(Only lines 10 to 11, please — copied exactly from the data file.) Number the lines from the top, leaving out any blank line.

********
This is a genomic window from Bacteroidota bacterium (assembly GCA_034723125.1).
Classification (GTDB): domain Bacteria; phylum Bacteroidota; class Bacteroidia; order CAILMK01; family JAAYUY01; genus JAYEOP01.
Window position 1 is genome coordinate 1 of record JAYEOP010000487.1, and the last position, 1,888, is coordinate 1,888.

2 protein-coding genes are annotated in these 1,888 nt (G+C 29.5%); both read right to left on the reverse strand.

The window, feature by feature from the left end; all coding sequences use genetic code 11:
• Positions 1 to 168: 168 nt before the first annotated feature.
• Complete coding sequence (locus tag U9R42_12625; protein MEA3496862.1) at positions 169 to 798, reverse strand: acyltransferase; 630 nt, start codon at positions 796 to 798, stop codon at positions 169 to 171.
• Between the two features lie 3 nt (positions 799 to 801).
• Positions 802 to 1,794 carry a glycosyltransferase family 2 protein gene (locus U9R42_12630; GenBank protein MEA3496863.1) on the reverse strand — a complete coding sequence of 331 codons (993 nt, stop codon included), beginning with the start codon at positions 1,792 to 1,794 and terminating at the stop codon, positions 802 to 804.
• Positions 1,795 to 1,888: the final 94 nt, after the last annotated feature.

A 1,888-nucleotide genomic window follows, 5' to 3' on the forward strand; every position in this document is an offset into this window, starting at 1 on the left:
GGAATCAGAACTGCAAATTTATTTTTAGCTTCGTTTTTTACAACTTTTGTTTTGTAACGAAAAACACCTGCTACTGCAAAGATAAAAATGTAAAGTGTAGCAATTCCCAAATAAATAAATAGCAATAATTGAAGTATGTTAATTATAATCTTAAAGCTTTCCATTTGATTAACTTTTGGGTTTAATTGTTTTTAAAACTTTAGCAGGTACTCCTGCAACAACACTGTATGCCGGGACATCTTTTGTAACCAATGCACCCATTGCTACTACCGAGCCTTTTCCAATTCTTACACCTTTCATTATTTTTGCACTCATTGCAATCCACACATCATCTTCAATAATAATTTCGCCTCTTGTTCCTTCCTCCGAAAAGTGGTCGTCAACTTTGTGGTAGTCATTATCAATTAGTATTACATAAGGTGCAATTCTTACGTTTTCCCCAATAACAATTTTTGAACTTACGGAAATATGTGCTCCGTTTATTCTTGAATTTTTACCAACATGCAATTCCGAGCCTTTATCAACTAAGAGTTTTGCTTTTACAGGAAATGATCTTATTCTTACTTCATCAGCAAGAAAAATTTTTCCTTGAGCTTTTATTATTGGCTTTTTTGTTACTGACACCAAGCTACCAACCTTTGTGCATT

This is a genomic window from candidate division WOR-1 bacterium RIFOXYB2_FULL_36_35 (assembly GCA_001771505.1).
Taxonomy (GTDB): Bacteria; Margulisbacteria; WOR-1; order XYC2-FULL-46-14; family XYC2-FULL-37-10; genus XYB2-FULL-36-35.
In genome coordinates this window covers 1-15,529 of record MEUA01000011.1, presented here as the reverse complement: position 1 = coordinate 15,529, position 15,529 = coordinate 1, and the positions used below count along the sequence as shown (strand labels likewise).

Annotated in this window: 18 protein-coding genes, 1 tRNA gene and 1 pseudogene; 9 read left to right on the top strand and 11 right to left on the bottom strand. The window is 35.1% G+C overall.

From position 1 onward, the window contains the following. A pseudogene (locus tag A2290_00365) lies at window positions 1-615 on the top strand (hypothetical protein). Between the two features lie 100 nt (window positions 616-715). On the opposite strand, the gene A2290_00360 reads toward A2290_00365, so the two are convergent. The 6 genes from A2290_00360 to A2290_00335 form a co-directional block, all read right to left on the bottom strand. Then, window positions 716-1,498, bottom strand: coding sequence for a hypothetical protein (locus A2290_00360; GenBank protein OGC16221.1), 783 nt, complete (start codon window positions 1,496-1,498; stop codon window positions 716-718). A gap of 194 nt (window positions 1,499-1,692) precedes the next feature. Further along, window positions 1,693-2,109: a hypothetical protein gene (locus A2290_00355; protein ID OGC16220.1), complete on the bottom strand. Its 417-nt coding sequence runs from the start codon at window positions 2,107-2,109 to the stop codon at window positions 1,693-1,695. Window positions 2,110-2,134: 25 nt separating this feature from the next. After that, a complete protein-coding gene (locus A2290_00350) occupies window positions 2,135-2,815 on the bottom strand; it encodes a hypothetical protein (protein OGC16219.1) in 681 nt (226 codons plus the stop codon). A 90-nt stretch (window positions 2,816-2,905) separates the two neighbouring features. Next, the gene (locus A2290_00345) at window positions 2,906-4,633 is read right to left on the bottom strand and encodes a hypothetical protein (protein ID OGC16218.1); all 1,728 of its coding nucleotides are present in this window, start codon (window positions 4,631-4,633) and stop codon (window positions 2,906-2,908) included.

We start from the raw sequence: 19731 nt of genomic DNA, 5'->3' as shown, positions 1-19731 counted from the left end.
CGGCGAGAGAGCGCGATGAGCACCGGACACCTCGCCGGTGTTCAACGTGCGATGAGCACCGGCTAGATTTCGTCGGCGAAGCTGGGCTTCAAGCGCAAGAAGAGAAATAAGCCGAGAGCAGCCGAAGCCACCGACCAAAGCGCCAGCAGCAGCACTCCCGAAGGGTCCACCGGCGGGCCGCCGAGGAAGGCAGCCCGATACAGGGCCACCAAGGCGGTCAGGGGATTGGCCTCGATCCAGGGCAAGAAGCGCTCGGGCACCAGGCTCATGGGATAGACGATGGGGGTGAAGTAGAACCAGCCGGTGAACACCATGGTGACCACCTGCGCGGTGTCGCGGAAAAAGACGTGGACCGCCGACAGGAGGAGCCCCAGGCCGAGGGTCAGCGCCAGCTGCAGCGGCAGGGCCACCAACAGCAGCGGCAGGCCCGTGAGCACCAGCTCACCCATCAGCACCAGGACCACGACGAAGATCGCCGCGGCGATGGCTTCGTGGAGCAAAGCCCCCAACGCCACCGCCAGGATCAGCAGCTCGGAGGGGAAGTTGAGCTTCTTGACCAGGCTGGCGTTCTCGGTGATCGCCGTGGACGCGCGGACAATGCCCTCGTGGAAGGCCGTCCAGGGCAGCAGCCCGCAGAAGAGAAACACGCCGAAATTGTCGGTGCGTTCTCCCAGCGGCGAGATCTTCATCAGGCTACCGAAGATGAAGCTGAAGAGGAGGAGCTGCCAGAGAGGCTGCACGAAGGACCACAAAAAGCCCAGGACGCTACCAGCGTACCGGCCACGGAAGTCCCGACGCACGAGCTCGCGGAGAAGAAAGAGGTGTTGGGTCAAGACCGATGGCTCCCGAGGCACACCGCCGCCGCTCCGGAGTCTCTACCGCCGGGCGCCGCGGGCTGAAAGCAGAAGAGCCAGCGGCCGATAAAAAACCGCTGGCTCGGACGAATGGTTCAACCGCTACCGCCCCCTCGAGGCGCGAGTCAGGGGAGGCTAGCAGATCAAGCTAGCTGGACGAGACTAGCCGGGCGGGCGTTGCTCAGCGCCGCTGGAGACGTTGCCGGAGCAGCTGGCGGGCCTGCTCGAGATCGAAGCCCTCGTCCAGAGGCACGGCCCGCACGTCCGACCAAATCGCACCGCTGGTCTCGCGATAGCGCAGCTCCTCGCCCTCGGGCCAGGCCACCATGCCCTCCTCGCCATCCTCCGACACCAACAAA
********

• Positions 1,795 to 1,888: the final 94 nt, after the last annotated feature.

A 1,888-nucleotide genomic window follows, 5' to 3' on the forward strand; every position in this document is an offset into this window, starting at 1 on the left: